Lisa Wallis, from Wantage in Oxfordshire, echoes the concerns of many parents interviewed in the research. She has two daughters, Poppy, seven, and Molly, four, both of whom enjoy playing computer games. "To be fair, they are not too bad," Mrs Wallis says. "Poppy perhaps plays on the computer for around three hours a week. She also likes playing out in the garden. But there is a concern about letting them out. I think it's a shame that they are not allowed to grow up in the way that we did. They are missing out on a lot of things and that is sad."

Dr Mark Griffiths, a psychologist at the Nottingham Trent University, said there was a series of problems associated with excessive use of computer games. Children could become genuinely addicted, then display the classic symptoms of withdrawal and obsession. Studies in the United States had shown that in extreme cases, children as young - or as old - as six, seven and eight were wetting themselves or defecating rather than stopping playing. "They are so engrossed in their games that they will not stop for anything," he said.

Parents often feel helpless. The survey found that once children reached their early teens it is impractical for parents to try and intervene and limit their use of computers and televisions. As a result, parents believe they are increasingly dependent on the judgement of broadcasters and regulators. This is especially true in regard to television.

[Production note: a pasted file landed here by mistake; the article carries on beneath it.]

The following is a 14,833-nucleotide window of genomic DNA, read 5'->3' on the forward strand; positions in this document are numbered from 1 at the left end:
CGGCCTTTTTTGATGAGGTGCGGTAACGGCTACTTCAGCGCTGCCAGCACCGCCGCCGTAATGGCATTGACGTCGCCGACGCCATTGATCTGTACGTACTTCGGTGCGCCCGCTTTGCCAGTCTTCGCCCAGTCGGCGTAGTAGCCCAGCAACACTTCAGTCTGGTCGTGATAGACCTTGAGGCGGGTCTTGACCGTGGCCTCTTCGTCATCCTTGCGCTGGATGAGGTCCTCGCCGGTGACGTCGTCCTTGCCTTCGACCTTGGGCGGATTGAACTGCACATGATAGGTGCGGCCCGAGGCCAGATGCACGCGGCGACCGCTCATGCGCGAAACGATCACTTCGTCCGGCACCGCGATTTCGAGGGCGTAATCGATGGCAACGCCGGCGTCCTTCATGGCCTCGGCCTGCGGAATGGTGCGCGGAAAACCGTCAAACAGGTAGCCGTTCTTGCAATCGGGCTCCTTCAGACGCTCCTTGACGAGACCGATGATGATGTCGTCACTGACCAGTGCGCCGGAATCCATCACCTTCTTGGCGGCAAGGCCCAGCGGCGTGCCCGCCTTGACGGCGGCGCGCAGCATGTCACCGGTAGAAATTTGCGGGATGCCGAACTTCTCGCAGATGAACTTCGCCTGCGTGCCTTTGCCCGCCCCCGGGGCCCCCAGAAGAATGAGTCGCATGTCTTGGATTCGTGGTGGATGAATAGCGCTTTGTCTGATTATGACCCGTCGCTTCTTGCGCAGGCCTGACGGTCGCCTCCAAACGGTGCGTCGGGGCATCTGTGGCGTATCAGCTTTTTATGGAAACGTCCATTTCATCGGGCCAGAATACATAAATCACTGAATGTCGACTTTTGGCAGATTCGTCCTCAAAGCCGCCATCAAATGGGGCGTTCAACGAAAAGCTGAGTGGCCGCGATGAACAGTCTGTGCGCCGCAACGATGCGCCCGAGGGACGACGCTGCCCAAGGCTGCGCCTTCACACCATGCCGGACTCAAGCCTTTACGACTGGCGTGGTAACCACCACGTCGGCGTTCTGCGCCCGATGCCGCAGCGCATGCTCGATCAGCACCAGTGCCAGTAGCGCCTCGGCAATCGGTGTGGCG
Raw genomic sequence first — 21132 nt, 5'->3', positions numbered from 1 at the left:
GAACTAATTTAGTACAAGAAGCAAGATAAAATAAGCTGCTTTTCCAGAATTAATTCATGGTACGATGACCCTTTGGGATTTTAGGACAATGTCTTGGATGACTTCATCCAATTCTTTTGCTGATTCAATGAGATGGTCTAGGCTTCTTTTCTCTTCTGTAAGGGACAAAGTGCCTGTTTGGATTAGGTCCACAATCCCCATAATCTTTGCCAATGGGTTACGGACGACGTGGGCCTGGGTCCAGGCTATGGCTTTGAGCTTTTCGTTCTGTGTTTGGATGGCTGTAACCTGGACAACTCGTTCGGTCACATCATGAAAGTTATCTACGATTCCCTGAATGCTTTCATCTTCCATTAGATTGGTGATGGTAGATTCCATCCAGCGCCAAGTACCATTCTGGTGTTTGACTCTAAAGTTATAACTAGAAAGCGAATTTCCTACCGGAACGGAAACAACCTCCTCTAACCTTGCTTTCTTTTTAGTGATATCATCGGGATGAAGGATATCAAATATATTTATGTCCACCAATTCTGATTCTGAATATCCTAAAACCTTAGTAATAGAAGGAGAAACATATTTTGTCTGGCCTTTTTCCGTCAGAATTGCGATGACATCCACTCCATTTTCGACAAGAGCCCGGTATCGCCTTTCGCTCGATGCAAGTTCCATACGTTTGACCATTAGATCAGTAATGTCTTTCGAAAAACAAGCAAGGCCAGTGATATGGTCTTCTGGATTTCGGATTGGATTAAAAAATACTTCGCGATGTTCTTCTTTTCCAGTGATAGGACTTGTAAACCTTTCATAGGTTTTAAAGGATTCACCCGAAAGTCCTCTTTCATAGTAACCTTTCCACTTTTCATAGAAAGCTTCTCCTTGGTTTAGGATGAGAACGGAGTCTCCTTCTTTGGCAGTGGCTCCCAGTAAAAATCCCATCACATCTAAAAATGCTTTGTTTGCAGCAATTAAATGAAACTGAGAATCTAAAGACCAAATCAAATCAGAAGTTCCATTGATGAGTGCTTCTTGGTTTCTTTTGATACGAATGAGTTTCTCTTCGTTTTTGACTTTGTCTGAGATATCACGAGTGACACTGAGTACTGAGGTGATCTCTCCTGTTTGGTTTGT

But although watching television accounts for more than half of the five hours a day they devote to the media, today's children are somewhat reluctant couch potatoes. When asked what their idea of a good day was, only one in seven said that they would turn to TV. If they had the chance, they would rather get out of the house and go to the cinema (41 per cent), see friends (39 per cent) or play sport (35 per cent).

But fears about children's safety - heightened by reports of abductions and child murders - are preventing parents from letting their children out to play. Only 11 per cent of parents say that the streets where they live are "very safe" for their child, compared with 56 per cent who felt similarly secure in the neighbourhood in which they grew up. In the cities, children find themselves imprisoned by violence - in rural areas, by isolation.